Get it together

I’m not sure if I’m getting worse because I’m really getting worse, or if it’s some other weird combination of causes.

Is it because of the meds I’m taking to address pain and muscle spasms? I wonder if they’re actually making me worse. I’ve been taking them daily for three years, but it’s only been in the past couple of months that I feel so bad.

Am I worse because I’m not exercising as often? I keep trying to push myself to walk more and generally move more, but my legs feel stiff and tight. When I go from sitting to standing, my legs don’t want to move, it hurts and it’s hard to keep my balance.

There’s also the considerable guilt factor and second-guessing myself now that I’ve filed disability. Am I really that sick? Could I actually work a full-time job somewhere?

I mean, yes, I would say that I am indeed actually that sick right now. No faking about it. And no, I don’t think I could work full-time right now.

But. There’s the part of me that thinks maybe I could undo this. If I stopped taking all of my meds and let them get out of my system, did some type of consistent dedicated exercise routine every day, found a way to practice intermittent fasting on a regular basis, maybe all this would go away.

It’s that little voice in the back of my head that says I’m just not trying hard enough and that’s why I’m not getting better.

Really, what freaked me out was reading a very long thread in one of the MS support groups on Facebook. The thread was about how many people were still able to work full-time. Easily, most of them still were. Granted, there was a sizable minority who said they were on disability, even if they had once had a full-time career and had to give it up.

It freaked me out a lot that I was in the category that couldn’t work full time. More than freaking me out, that was actually terrifying.

But at the same time, I’ve had symptoms for 17 years and just didn’t get diagnosed until 2013. I had periods then when I was working full time or in school full time. It wasn’t until last year that I lost enough function that it isn’t possible anymore. And I still thought I could work full time until I actually tried it a few months ago.

Those respondents include people who have relapsing-remitting MS and may go months or years between relapses. They may have a very mild illness like I did for many years. A significant number of people in the group haven’t even been diagnosed with any type of MS at all and just think they might have it. The fact that I’m now too sick to work full time doesn’t mean I always was — or that the people who are currently well enough to work will always be so.

But if I’m too sick to hold down a full-time job at 44, how do I know I won’t be one of the people with MS who’s in a nursing home at 54?

I know people 5 years older than me who are going back to college. I’m supposed to be in my prime earning years. And instead, I feel like I’m just giving up, saying “yeah sorry, I can’t work, can’t learn anything new, I’m out of the game.” That seems really damn final. And that’s depressing.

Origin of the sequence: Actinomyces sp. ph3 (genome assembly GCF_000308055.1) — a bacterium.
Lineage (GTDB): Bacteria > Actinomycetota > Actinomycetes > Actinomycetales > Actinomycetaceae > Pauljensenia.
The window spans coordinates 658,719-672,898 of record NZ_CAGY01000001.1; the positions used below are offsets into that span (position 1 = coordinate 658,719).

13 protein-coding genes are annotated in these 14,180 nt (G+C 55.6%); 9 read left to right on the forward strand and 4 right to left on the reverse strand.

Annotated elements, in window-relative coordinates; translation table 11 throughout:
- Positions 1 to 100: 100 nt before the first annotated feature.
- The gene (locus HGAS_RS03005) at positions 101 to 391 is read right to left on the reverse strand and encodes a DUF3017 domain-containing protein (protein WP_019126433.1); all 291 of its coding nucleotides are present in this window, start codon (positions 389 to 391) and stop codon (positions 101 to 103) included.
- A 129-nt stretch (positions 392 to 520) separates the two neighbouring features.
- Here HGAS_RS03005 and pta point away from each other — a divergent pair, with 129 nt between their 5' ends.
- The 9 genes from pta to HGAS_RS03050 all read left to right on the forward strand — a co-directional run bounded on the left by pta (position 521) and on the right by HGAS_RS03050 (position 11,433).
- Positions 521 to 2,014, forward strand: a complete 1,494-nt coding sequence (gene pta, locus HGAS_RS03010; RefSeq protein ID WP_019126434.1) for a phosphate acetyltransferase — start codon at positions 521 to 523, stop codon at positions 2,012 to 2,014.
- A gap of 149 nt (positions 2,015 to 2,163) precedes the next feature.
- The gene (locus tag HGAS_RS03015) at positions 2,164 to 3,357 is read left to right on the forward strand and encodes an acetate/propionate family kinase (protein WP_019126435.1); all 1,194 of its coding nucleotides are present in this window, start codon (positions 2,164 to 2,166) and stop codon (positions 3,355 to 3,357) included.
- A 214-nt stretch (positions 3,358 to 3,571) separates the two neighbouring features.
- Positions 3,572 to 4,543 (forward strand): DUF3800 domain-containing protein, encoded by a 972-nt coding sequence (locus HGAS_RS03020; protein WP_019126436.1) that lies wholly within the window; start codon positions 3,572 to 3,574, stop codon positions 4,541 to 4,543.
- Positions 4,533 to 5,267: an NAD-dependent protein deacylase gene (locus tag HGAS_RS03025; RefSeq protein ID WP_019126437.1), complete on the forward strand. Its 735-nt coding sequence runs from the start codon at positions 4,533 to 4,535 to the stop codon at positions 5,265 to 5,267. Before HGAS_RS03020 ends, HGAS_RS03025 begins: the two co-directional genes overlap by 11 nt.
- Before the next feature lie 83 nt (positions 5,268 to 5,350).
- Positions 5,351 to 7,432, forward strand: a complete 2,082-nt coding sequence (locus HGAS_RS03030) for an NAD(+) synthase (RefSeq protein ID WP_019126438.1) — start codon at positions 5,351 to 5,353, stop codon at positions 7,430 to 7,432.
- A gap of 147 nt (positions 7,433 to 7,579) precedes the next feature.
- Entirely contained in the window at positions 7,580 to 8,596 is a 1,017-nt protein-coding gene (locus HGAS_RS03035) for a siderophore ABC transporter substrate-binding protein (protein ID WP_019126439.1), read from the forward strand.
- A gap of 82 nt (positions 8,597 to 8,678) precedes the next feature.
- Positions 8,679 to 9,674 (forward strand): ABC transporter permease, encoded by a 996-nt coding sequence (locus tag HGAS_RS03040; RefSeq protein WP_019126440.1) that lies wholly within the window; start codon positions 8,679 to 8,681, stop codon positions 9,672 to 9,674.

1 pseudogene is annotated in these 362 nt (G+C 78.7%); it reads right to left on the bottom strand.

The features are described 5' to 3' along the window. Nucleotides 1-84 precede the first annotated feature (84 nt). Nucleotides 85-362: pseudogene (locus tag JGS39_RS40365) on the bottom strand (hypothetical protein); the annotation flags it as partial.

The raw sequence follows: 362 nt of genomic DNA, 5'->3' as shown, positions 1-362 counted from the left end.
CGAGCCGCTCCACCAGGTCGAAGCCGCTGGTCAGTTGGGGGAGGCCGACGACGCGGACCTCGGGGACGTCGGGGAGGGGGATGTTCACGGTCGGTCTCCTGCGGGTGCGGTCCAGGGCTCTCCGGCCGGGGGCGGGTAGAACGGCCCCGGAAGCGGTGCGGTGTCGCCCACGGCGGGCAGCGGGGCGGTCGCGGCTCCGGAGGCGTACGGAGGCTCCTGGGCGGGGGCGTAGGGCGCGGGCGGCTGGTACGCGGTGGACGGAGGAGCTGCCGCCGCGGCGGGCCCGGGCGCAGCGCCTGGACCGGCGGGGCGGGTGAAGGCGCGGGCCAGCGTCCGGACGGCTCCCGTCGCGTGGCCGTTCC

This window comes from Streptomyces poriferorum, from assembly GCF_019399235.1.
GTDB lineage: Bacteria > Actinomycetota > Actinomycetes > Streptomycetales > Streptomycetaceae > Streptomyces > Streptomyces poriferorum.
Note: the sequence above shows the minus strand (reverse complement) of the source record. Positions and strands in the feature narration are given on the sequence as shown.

I don’t honestly know what my next steps should be. This disease is really unpredictable and treatment is largely a guessing game.

Should I get off all my meds and hope that my pain goes away once I adjust to not being on them anymore?

Should I push myself to exercise more intensely, no matter how much it hurts or how at risk of falling I feel? Should I go on a very restrictive diet? Maybe all of the above?

Or should I just wait until the weather cools down and my symptoms go away on their own? I’ve been in a similar cycle in August many times before. Most of the past six years actually. I feel like I’m going to need to be in a wheelchair soon (I was actually eyeing the canes at the store the other day and considering one) and I can’t think clearly enough to pursue new work.

But if the pattern holds, I’ll be mostly fine again by November. Able to walk easily, able to think clearly again.

I feel guilty that my husband had to get a second job, all because of me. I’m only 44; he should be able to count on me to earn more of an income.

Am I falling back into denial, thinking that I have more control over this illness than I really do?

Or am I giving up on myself (and possibly hastening my further decline) when I have a lot more in my power to make this better?

Do I believe my current reality? Or do I believe the documentaries and random anecdotes that say that a symptom-free life is possible if I just fight hard enough to adopt a more extreme lifestyle?

So many questions, no clear answers. I mean, I guess disability will be good because it will ensure that we can survive during the 3-4 months every year that my brain just goes kablooey. But there’s that nagging doubt that I could make my brain healthy again all year long if I just did the right things.

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